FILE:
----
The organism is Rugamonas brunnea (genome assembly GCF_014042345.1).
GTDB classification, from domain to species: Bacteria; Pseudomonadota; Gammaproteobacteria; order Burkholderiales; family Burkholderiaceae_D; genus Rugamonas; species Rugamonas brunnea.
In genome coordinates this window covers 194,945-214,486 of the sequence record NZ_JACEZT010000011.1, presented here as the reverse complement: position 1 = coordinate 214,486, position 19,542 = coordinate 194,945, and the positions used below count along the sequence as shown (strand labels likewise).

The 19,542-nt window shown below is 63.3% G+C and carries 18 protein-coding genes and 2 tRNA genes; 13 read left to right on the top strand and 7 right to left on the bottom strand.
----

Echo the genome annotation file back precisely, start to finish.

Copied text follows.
The organism is Rugamonas brunnea (genome assembly GCF_014042345.1).
GTDB classification, from domain to species: Bacteria; Pseudomonadota; Gammaproteobacteria; order Burkholderiales; family Burkholderiaceae_D; genus Rugamonas; species Rugamonas brunnea.
In genome coordinates this window covers 194,945-214,486 of the sequence record NZ_JACEZT010000011.1, presented here as the reverse complement: position 1 = coordinate 214,486, position 19,542 = coordinate 194,945, and the positions used below count along the sequence as shown (strand labels likewise).

The 19,542-nt window shown below is 63.3% G+C and carries 18 protein-coding genes and 2 tRNA genes; 13 read left to right on the top strand and 7 right to left on the bottom strand.